The word savant comes from the French word for “knowing”, as in knowledge, but in the context of this list, the term is used to mean a special ability, one that is amazing. Medically this is actually called “Savant Syndrome”. It is not a recognized medical diagnosis per se, but is most certainly known as a rare condition in which persons with developmental disorders (including autism spectrum disorders) have one or more areas of expertise, ability, or brilliance that are in contrast with the individual’s overall limitations. The condition was brought to popular culture with the 1988 movie Rainman, which developed a widespread empathy and fascination for the condition. This list presents 10 savants whose special talents are amazing.
Contrary to popular belief, Savant Syndrome is not necessarily linked to lower IQ or mental retardation. In fact, there are just as many cases of savants with above average IQ. While Savant Syndrome does tend to be linked with a number of different mental disabilities, such as Autism, Asperger’s, Hyperlexia or Williams Syndrome, individuals with these conditions can still have normal or even above average IQ’s.
10. Thristan Mendoza
Thristan Mendoza, nicknamed “Tum-Tum”, is an internationally-recognized marimba virtuoso from Quezon City, Philippines where he was accredited as a child prodigy by the University of the Philippines in 1997. He was diagnosed with autism at age 2 ½, at which age he was also able to read and write. He was born with natural perfect pitch, and with a gifted musical ability, learned to play the marimba at age 5. Psychological testing shows a Verbal IQ in the average (100-110) range with performance IQ in the high average to Superior range (118-131). Yet, despite his social nervousness, fear of bright lights and loud noises, he is currently at college, majoring in percussion.
9. Matt Savage
Matt Savage is a musicological Savant. At the age of 13 he was playing jazz at a professional level and had formed his own trio that toured festivals across North America. He has earned the respect of the greatest jazz musicians, having been called “amazing” by jazz legend Dave Brubeck, and been touted as the “Mozart of jazz.” Despite being only a teenager he has an understanding of the theory and complexities of jazz, with a depth of knowledge that sometimes never comes to adult musicians who have studied music all their lives.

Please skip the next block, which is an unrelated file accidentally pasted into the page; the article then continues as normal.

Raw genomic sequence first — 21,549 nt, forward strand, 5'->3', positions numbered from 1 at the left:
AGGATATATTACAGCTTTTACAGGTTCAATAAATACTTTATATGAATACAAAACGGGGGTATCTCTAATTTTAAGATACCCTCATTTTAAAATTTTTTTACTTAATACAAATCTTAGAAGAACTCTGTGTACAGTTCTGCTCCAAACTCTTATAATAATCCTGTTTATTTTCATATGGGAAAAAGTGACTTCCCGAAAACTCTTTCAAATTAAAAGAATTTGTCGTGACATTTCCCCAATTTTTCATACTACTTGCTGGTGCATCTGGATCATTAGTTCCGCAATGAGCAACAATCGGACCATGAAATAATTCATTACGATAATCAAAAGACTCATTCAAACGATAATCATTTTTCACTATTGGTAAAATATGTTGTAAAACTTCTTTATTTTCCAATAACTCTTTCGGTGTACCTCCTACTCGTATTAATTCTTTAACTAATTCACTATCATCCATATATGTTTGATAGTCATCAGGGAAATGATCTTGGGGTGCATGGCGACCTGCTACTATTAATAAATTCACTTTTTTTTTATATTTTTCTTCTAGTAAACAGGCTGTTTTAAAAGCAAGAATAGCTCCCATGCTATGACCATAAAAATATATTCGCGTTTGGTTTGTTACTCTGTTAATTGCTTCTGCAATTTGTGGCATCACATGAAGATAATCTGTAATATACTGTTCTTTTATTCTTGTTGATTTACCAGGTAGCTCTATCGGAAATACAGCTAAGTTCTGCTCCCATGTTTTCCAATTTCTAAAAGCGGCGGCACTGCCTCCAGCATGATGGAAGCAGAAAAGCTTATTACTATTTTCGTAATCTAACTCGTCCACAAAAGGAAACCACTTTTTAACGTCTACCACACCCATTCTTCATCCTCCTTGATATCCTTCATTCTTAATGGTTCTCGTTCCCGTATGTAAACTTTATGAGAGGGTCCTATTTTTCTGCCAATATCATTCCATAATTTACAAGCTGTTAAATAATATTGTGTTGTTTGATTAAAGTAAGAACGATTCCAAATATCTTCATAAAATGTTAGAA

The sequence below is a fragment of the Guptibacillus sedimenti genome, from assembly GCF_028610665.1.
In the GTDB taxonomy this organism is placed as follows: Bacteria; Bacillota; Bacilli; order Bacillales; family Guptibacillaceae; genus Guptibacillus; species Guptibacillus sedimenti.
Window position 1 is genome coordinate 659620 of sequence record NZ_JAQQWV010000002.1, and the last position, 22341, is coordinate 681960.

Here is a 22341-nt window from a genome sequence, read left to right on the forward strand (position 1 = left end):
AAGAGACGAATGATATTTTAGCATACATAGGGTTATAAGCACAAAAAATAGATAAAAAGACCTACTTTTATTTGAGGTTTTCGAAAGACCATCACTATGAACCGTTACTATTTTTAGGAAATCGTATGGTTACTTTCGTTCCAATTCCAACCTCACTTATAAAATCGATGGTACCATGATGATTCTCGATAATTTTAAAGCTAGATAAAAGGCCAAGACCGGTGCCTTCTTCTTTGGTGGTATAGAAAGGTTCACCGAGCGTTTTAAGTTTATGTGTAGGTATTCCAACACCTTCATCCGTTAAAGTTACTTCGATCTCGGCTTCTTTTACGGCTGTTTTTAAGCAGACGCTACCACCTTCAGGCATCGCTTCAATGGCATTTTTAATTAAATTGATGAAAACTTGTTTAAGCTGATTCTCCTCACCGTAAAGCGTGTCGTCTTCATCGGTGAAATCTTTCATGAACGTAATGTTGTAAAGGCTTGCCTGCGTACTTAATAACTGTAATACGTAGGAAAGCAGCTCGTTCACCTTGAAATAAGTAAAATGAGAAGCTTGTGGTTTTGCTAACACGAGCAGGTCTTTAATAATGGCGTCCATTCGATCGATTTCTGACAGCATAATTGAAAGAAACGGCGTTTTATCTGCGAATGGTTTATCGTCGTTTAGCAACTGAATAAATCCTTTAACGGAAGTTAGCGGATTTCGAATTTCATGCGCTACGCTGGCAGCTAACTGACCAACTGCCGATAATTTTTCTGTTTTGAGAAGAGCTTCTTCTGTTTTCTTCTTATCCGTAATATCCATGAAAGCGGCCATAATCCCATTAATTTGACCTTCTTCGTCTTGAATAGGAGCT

8. Alonzo Clemens
Alonzo Clemens has unique strengths of memory and craft, which combine to create an amazing ability to sculpt from memory. Clemons suffered a severe brain injury as a child that left him developmentally disabled (with an IQ in the 40-50 range), but able to create very accurate animal sculptures out of clay. Clemons can create a sculpture of almost any animal, even if he has seen only a glimpse of it. He is also able to create a realistic and anatomically accurate three-dimensional rendering of an animal after only looking at a two-dimensional image for mere moments. He is most well known for his life-size renderings of a horse, but most of his works are smaller, and accomplished in less than an hour.
7. Henriett Seth-F
It is estimated that only 16 percent of savants are female, and Henriett Seth F, the Hungarian Autistic Savant, certainly falls into this category as an accomplished and highly celebrated writer, poet and artist. After her birth in 1980, she was soon diagnosed with a neurological disorder after failure to make eye contact, general reclusiveness and chronic “echolalia”, a condition which meant she involuntarily repeated the last words said to her. In September, 2005, Henriett was invited by Sandor Friderikusz, the famous Hungarian filmmaker, to participate in a documentary titled Freedom of Speech (A Szolas Szabadsaga). In this film Henriett discusses her autism and her art work. Henriett’s second book, Autism: Another World, was a candidate for the Peter Zsoldos Prize of 2006, by the Alliance for Hungarian Science-Fiction literature. Henriett continues to write, paint and exhibit her work in her native Hungary.
6. Gregory Blackstock
Blackstock makes visual lists: drawings in graphite and crayon and Sharpie of mostly crammed-full groups of things–of ants, of balls, of bells, of noisemakers, of hammers, of pianos. Each drawing is a sort of vertical scroll, with the images neatly laid in rows (the artist needs no straightedge) and labeled, described as “drawn in a style that borrows from both the condensed emotion of the comic and the precision of the diagram”.